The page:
There are several factors that can make a relationship feel right, even when it’s not. In the first two articles of this series (click here for part 1 and click here for part 2) I discussed the importance of putting certain boundaries in place to ensure objectivity in dating. Who you marry might be the most important decision of your life, so you want to ensure clarity when making this decision. In this article of the series, we look at more common dating traps people fall into, so that you can beware – and not be sorry.

Beware of opposites attract.

Opposites often do attract, but that doesn’t always mean it’s a good thing. It depends on where it comes from.

Sometimes it could be a self-esteem issue. You feel a lacking and so you are drawn to people who appear to be good at that thing, hoping that person will somehow "rub off on you", and you can be more like that by association. But the other person may resent you for that, not want to share that with you and was only interested in you the way you were. For example, a quiet, introverted person wants to be with an outgoing person in order to become more gregarious. But the outgoing person likes you as the quiet person who lets them take the spotlight, and resents you when you try to be more like them.

The best choices are made from a place of feeling complete. You need to look at the other person as the icing to your cake. It adds to it, but you’re delicious even without it; it’s just an extra bonus. Don’t let them be the flour, sugar or eggs, a fundamental ingredient to who you are.

Go by what a person does, not what they say.

Words are cheap. They're easy. Many times we speak according to the ideal version of ourselves, but it’s not really what we practice. Don’t let a person tell you who they are; you decide who they are by seeing the things they do and don’t do.

For example, a man says he would treat his wife like a queen. Well is he treating you that way now? If a woman talks about how loving and giving she is, have you seen her be that way with other people (not just you)?

People tend give themselves away in the beginning, often through humor.

People tend to give themselves away in the beginning. Funny thing how this works, but people almost always let you know in the very beginning what their main issue is- they just may say it humorously. They’ll say it in passing or casually, but they tend to let you know what you are getting yourself into- while laughing.

It's funny how this works out but people almost always let you know at the very beginning what their main issue is. They’ll say it in passing or casually, or they may say it humorously, but people often let you know from the get-go what you are getting yourself into.

For example, someone jokes about how unorganized and messy she is, or jokes about how he would just watch TV all day if he could. Notice when this happens and take it seriously even if they don’t say it in a serious way. Look for corroboration to see if and how it's true. Then decide if it’s a problem for you or not, or be sure to discuss what the person does to manage it.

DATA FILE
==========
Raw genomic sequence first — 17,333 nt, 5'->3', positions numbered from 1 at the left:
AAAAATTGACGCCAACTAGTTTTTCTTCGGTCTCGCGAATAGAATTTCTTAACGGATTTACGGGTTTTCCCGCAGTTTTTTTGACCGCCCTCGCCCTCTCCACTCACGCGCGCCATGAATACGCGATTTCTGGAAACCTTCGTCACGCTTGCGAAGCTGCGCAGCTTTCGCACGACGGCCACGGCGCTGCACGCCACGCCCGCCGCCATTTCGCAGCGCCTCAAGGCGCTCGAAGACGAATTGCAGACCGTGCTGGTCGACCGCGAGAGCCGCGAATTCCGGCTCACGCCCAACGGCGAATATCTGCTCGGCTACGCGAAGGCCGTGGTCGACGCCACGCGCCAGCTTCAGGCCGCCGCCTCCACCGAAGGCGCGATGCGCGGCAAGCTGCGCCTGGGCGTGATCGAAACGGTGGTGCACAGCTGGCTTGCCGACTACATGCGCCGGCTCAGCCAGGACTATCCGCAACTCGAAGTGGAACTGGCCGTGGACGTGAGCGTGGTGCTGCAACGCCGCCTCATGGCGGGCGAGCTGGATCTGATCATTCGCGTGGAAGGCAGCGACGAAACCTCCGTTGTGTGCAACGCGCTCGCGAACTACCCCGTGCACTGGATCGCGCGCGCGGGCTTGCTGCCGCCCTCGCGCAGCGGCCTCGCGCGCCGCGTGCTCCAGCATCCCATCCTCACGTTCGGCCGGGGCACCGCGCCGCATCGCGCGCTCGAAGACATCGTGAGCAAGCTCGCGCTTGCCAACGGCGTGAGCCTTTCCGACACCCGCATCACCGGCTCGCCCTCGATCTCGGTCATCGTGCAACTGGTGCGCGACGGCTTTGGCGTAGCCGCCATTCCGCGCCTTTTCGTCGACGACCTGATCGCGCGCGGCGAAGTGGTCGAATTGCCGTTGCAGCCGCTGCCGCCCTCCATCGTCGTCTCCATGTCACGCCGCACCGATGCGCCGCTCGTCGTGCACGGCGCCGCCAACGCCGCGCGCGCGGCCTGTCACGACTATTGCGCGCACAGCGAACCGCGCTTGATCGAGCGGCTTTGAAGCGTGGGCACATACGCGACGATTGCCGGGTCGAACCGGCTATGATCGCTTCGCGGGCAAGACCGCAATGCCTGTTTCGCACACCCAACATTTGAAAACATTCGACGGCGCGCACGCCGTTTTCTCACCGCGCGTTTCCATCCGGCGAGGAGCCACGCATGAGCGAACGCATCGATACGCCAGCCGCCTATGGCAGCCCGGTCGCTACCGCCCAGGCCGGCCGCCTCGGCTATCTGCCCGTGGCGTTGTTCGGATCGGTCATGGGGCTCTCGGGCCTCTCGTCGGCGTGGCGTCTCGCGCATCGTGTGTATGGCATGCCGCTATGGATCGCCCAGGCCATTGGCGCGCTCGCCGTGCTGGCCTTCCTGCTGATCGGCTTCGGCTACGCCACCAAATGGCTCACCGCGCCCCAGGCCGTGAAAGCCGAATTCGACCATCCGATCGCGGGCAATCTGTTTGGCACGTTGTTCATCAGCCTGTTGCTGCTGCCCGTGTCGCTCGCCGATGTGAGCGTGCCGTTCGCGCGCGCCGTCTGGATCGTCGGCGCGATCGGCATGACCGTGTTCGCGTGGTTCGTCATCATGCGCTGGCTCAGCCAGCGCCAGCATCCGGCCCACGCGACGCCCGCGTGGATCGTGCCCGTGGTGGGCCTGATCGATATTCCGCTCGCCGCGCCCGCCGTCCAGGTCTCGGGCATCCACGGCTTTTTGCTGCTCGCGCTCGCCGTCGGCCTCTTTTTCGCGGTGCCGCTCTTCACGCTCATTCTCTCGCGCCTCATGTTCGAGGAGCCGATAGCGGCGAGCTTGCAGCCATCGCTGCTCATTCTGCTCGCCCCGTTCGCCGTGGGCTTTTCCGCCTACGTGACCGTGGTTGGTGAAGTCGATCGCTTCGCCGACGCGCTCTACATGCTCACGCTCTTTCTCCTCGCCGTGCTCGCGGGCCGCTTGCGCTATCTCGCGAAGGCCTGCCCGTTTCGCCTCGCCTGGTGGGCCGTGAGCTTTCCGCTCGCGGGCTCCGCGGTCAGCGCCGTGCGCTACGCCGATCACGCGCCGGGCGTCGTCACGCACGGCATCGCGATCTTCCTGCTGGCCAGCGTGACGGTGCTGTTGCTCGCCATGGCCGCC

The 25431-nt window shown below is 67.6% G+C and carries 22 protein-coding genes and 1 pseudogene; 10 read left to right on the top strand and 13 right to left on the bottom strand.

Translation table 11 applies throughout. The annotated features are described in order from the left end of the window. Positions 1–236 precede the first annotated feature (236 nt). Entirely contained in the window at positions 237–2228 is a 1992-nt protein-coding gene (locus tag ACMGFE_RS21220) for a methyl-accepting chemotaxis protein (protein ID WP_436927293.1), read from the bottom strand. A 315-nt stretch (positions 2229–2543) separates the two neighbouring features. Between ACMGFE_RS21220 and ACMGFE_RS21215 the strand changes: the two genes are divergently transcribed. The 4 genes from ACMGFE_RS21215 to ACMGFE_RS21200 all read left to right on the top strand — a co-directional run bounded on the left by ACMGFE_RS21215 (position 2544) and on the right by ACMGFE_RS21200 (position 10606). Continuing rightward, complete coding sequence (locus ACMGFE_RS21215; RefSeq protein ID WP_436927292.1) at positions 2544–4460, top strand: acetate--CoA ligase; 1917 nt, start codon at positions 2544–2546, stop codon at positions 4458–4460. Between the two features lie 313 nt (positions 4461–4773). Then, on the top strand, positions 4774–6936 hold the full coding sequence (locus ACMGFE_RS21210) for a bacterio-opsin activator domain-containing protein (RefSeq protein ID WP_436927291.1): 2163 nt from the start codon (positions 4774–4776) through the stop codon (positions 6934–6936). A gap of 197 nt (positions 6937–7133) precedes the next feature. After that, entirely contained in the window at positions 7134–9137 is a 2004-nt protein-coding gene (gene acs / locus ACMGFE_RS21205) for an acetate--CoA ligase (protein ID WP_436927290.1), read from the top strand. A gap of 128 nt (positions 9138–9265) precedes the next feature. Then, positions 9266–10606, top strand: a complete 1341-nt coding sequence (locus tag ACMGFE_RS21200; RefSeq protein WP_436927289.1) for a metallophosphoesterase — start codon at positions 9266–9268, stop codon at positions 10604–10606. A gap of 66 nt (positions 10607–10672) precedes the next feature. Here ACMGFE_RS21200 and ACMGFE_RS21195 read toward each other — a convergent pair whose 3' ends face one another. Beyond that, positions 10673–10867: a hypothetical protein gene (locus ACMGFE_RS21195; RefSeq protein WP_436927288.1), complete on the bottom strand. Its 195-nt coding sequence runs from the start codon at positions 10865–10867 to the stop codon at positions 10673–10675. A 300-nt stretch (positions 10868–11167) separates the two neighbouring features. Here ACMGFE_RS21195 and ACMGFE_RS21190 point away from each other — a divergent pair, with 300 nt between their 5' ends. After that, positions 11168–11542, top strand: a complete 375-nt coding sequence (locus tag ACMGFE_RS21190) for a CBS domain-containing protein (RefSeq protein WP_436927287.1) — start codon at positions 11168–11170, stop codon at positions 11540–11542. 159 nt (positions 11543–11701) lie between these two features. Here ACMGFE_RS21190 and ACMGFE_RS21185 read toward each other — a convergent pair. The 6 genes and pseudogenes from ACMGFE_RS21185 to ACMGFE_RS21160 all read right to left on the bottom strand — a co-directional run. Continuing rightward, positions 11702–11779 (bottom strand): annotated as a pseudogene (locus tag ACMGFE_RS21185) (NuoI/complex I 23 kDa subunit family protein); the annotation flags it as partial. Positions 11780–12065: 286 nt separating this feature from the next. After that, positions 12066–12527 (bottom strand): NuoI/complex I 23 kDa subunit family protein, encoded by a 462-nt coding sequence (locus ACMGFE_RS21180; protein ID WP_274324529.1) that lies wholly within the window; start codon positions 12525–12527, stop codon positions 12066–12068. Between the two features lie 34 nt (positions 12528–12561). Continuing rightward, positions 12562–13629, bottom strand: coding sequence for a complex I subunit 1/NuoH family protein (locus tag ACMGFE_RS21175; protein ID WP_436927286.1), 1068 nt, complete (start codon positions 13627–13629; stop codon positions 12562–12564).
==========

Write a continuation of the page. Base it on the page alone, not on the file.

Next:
Beware of blind spots.

Watch out for a quality that is so attractive it could blind you to what else is there. Good looks, charm, money, popularity, well-known family, lucrative family business are all some popular ones. I have seen people get married this way and then it backfires on them.

Imagine if you married for looks, but it turns out that looks were ALL you got. He or she wasn't a good or kind person. Do you think marrying someone attractive is enough to make you happy?

Let’s say you married into a reputable family, but then they ‘owned’ you. They had a say in everything you did and you felt like you no longer had a life of your own. Would it still feel worth it?

Trust yourself over anyone else. You’re the one that has to live with your decision.

It's good to get advice from others you trust with more life experience than you, including rabbis, parents, teachers and married friends. But make sure you are always the one in the driver’s seat. No one should have more influence on your decision to be with this person or not than you.

Your gut instincts are often more important than any information you can give over to someone else.

And it’s easy for someone to have an opinion about your life; they don’t have to live with it. You are the only one that has to live with your choice, so you need to be comfortable with it!

Don’t make the mistake of thinking that following a rabbi or a therapist’s advice is foolproof. They are human and make mistakes. It’s great to consult with them, but you need to check in with yourself to see if their advice sits right with you.

If you don’t feel secure enough in your ability to make decisions, getting the help of a therapist to come into your own would be very valuable as preparation for marriage.

I hope these warnings are helpful. Unfortunately, sometimes you don’t see just how important they can be until it’s too late.

For more essential information, read part 1 of this series, “Avoid These Common Dating Mistakes” and part 2, “Faulty Dating Beliefs.”